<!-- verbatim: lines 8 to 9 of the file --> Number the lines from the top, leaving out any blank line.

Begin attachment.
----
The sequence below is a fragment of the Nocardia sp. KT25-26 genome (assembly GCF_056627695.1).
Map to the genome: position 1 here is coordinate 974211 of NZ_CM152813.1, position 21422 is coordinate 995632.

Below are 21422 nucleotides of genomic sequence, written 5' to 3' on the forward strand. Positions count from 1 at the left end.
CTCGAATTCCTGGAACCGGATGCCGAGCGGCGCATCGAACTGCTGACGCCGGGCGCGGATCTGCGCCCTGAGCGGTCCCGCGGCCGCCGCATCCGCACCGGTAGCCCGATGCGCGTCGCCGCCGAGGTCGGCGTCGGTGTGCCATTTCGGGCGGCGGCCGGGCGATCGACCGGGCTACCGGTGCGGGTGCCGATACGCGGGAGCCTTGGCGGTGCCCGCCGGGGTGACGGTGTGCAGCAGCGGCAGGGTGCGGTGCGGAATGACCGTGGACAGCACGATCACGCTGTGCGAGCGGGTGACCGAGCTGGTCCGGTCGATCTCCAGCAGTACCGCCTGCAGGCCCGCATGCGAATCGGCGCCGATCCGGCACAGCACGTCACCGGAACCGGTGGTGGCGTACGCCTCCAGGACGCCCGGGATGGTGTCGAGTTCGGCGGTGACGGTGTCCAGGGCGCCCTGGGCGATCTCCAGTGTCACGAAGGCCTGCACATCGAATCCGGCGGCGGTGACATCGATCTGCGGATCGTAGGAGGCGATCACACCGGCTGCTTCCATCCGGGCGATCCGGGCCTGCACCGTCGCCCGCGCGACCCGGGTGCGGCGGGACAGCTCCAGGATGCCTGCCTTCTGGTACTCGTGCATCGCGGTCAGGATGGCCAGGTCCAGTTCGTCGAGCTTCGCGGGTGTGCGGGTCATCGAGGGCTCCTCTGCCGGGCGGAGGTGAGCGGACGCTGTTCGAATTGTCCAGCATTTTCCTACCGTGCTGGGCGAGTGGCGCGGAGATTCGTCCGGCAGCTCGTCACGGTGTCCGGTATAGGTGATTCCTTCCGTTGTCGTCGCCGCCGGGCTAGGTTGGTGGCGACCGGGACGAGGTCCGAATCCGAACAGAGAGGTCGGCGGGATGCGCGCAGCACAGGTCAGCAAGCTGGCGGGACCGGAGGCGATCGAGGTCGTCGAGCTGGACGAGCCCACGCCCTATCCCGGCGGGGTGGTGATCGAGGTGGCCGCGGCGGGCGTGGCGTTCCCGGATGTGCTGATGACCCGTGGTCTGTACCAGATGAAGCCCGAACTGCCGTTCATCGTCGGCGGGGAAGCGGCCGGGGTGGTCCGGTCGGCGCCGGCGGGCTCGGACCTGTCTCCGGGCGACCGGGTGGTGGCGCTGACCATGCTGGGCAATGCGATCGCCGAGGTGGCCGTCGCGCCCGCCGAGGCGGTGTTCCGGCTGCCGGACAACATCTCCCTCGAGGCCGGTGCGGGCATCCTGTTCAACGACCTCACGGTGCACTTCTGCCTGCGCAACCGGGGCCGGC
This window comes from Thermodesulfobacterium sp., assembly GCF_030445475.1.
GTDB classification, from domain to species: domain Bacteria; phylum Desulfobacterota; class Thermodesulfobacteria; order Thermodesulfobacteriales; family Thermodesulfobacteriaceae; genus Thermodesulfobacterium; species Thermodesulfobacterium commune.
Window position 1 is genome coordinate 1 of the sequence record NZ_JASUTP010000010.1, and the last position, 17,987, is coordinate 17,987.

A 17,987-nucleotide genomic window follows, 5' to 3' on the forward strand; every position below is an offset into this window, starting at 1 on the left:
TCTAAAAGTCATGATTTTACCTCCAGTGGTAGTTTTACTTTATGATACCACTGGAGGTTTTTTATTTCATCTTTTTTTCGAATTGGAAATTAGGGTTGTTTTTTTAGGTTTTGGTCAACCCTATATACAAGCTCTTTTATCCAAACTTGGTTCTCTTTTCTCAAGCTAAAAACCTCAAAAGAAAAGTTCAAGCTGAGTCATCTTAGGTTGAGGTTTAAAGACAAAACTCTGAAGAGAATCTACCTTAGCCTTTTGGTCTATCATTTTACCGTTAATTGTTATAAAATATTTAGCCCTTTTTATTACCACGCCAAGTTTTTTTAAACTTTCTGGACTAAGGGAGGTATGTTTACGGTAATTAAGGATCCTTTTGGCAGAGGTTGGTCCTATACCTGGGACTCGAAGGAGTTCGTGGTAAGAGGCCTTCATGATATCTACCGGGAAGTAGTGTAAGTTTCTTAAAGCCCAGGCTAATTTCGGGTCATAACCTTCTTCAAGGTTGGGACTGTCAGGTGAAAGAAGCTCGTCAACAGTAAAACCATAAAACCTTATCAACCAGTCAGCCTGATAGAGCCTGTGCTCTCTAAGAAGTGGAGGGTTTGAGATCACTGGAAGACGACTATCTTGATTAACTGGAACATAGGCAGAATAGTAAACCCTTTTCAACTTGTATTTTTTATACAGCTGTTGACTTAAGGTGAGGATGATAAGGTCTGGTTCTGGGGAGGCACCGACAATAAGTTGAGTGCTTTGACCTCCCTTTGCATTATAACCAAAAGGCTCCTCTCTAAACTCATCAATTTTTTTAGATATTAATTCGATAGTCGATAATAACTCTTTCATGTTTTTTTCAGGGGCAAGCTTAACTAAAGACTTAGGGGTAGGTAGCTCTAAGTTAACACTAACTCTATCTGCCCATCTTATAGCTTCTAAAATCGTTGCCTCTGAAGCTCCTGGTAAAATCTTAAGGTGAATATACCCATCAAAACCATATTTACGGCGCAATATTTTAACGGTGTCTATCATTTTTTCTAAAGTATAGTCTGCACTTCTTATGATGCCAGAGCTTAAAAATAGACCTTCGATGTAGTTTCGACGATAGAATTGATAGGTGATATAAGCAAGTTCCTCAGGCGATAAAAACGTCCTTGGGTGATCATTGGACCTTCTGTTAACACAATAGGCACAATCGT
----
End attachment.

A 17,987-nucleotide genomic window follows, 5' to 3' on the forward strand; every position below is an offset into this window, starting at 1 on the left:
TCTAAAAGTCATGATTTTACCTCCAGTGGTAGTTTTACTTTATGATACCACTGGAGGTTTTTTATTTCATCTTTTTTTCGAATTGGAAATTAGGGTTGTTTTTTTAGGTTTTGGTCAACCCTATATACAAGCTCTTTTATCCAAACTTGGTTCTCTTTTCTCAAGCTAAAAACCTCAAAAGAAAAGTTCAAGCTGAGTCATCTTAGGTTGAGGTTTAAAGACAAAACTCTGAAGAGAATCTACCTTAGCCTTTTGGTCTATCATTTTACCGTTAATTGTTATAAAATATTTAGCCCTTTTTATTACCACGCCAAGTTTTTTTAAACTTTCTGGACTAAGGGAGGTATGTTTACGGTAATTAAGGATCCTTTTGGCAGAGGTTGGTCCTATACCTGGGACTCGAAGGAGTTCGTGGTAAGAGGCCTTCATGATATCTACCGGGAAGTAGTGTAAGTTTCTTAAAGCCCAGGCTAATTTCGGGTCATAACCTTCTTCAAGGTTGGGACTGTCAGGTGAAAGAAGCTCGTCAACAGTAAAACCATAAAACCTTATCAACCAGTCAGCCTGATAGAGCCTGTGCTCTCTAAGAAGTGGAGGGTTTGAGATCACTGGAAGACGACTATCTTGATTAACTGGAACATAGGCAGAATAGTAAACCCTTTTCAACTTGTATTTTTTATACAGCTGTTGACTTAAGGTGAGGATGATAAGGTCTGGTTCTGGGGAGGCACCGACAATAAGTTGAGTGCTTTGACCTCCCTTTGCATTATAACCAAAAGGCTCCTCTCTAAACTCATCAATTTTTTTAGATATTAATTCGATAGTCGATAATAACTCTTTCATGTTTTTTTCAGGGGCAAGCTTAACTAAAGACTTAGGGGTAGGTAGCTCTAAGTTAACACTAACTCTATCTGCCCATCTTATAGCTTCTAAAATCGTTGCCTCTGAAGCTCCTGGTAAAATCTTAAGGTGAATATACCCATCAAAACCATATTTACGGCGCAATATTTTAACGGTGTCTATCATTTTTTCTAAAGTATAGTCTGCACTTCTTATGATGCCAGAGCTTAAAAATAGACCTTCGATGTAGTTTCGACGATAGAATTGATAGGTGATATAAGCAAGTTCCTCAGGCGATAAAAACGTCCTTGGGTGATCATTGGACCTTCTGTTAACACAATAGGCACAATCGT